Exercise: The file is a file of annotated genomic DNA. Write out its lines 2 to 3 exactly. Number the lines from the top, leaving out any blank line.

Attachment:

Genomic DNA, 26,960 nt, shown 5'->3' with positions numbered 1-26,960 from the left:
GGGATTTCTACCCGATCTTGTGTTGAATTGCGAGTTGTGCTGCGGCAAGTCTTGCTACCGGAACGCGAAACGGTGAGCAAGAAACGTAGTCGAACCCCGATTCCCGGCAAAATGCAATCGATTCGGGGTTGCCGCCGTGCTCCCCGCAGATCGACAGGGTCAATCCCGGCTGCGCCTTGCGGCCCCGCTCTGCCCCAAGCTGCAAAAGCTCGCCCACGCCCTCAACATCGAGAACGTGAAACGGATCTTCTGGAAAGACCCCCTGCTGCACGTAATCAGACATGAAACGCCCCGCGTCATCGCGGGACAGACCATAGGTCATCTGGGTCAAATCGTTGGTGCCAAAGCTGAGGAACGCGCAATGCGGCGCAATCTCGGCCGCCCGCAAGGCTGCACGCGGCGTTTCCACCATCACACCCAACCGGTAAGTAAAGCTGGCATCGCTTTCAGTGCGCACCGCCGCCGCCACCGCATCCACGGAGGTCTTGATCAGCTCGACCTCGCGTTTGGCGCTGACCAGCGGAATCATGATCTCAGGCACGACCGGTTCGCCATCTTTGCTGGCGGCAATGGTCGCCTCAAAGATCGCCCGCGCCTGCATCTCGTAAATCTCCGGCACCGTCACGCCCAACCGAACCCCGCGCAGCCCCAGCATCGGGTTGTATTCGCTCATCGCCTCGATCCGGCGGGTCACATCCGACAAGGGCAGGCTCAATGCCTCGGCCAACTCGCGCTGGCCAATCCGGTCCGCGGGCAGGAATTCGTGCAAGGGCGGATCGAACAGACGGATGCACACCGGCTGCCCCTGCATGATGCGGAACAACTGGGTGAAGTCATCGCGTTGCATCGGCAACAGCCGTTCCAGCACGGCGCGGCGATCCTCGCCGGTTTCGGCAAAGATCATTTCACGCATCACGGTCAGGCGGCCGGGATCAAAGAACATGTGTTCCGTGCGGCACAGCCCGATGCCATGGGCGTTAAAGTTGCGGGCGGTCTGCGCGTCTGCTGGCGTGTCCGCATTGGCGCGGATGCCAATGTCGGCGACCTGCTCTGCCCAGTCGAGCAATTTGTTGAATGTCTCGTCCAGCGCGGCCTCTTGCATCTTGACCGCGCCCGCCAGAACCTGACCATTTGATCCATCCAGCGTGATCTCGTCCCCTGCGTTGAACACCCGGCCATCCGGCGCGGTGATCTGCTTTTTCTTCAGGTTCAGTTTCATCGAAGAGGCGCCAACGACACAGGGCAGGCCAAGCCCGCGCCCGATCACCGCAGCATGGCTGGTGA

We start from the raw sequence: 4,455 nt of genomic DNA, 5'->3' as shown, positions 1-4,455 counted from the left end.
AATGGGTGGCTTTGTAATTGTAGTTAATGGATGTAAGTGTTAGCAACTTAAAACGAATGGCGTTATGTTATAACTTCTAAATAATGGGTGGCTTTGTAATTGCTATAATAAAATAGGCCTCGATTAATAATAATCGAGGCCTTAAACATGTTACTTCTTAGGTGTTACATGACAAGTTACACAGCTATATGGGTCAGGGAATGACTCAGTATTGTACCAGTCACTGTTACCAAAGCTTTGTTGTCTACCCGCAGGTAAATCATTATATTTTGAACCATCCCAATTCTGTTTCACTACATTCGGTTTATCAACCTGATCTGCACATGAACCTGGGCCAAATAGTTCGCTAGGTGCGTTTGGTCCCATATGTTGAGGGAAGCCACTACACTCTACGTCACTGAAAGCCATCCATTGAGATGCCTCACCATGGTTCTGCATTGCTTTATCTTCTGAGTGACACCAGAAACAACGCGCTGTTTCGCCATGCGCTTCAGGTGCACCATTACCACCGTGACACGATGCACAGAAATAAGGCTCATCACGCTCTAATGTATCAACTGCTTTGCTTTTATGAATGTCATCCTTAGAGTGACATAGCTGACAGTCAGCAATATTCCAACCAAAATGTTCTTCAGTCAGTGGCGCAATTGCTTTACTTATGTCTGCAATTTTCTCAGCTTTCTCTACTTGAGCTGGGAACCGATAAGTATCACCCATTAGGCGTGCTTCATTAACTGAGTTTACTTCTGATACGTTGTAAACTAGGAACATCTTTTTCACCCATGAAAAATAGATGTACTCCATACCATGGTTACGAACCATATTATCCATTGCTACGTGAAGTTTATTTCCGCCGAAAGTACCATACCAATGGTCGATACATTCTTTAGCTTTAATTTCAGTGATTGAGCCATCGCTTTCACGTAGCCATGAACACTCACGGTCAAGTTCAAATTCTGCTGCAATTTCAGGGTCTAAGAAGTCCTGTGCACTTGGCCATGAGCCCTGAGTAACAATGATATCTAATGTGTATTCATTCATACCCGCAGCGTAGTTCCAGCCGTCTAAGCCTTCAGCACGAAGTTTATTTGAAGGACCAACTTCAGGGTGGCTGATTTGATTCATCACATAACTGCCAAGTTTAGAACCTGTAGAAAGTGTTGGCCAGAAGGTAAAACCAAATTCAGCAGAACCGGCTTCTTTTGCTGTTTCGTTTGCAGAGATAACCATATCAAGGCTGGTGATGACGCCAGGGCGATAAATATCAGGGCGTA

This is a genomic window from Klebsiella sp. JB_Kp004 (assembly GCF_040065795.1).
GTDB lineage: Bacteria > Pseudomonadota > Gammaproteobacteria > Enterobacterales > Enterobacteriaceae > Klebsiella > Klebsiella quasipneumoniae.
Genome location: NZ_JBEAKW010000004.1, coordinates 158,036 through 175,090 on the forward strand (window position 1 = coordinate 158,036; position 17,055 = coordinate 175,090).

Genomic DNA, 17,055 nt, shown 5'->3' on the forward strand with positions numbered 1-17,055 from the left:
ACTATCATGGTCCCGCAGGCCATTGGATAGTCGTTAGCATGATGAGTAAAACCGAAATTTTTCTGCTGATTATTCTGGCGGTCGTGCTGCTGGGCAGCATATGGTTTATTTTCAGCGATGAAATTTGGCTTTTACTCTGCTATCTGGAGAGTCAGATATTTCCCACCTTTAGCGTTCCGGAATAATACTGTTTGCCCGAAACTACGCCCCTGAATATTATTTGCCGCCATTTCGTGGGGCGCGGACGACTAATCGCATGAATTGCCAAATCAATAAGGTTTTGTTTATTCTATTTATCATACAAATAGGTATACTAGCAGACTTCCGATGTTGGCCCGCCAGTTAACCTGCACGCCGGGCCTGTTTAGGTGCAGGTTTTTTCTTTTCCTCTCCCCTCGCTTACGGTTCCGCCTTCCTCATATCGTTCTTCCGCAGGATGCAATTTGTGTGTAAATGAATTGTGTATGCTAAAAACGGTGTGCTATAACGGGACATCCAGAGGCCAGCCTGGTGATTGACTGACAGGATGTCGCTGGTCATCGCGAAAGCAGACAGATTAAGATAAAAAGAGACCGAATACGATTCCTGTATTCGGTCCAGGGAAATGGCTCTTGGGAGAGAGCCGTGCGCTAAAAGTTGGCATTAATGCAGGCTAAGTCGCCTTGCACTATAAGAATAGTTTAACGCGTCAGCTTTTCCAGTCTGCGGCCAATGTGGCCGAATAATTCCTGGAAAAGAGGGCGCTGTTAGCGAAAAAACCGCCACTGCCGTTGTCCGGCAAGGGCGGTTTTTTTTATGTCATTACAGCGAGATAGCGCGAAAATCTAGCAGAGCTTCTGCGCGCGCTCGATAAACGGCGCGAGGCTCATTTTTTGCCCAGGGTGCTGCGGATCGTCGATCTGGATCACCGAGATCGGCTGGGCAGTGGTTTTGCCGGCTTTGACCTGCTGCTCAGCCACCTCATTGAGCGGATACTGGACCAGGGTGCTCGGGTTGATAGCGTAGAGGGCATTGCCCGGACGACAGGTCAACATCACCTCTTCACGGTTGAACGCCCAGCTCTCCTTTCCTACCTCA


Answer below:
GGGATTTCTACCCGATCTTGTGTTGAATTGCGAGTTGTGCTGCGGCAAGTCTTGCTACCGGAACGCGAAACGGTGAGCAAGAAACGTAGTCGAACCCCGATTCCCGGCAAAATGCAATCGATTCGGGGTTGCCGCCGTGCTCCCCGCAGATCGACAGGGTCAATCCCGGCTGCGCCTTGCGGCCCCGCTCTGCCCCAAGCTGCAAAAGCTCGCCCACGCCCTCAACATCGAGAACGTGAAACGGATCTTCTGGAAAGACCCCCTGCTGCACGTAATCAGACATGAAACGCCCCGCGTCATCGCGGGACAGACCATAGGTCATCTGGGTCAAATCGTTGGTGCCAAAGCTGAGGAACGCGCAATGCGGCGCAATCTCGGCCGCCCGCAAGGCTGCACGCGGCGTTTCCACCATCACACCCAACCGGTAAGTAAAGCTGGCATCGCTTTCAGTGCGCACCGCCGCCGCCACCGCATCCACGGAGGTCTTGATCAGCTCGACCTCGCGTTTGGCGCTGACCAGCGGAATCATGATCTCAGGCACGACCGGTTCGCCATCTTTGCTGGCGGCAATGGTCGCCTCAAAGATCGCCCGCGCCTGCATCTCGTAAATCTCCGGCACCGTCACGCCCAACCGAACCCCGCGCAGCCCCAGCATCGGGTTGTATTCGCTCATCGCCTCGATCCGGCGGGTCACATCCGACAAGGGCAGGCTCAATGCCTCGGCCAACTCGCGCTGGCCAATCCGGTCCGCGGGCAGGAATTCGTGCAAGGGCGGATCGAACAGACGGATGCACACCGGCTGCCCCTGCATGATGCGGAACAACTGGGTGAAGTCATCGCGTTGCATCGGCAACAGCCGTTCCAGCACGGCGCGGCGATCCTCGCCGGTTTCGGCAAAGATCATTTCACGCATCACGGTCAGGCGGCCGGGATCAAAGAACATGTGTTCCGTGCGGCACAGCCCGATGCCATGGGCGTTAAAGTTGCGGGCGGTCTGCGCGTCTGCTGGCGTGTCCGCATTGGCGCGGATGCCAATGTCGGCGACCTGCTCTGCCCAGTCGAGCAATTTGTTGAATGTCTCGTCCAGCGCGGCCTCTTGCATCTTGACCGCGCCCGCCAGAACCTGACCATTTGATCCATCCAGCGTGATCTCGTCCCCTGCGTTGAACACCCGGCCATCCGGCGCGGTGATCTGCTTTTTCTTCAGGTTCAGTTTCATCGAAGAGGCGCCAACGACACAGGGCAGGCCAAGCCCGCGCCCGATCACCGCAGCATGGCTGGTGA

We start from the raw sequence: 4,455 nt of genomic DNA, 5'->3' as shown, positions 1-4,455 counted from the left end.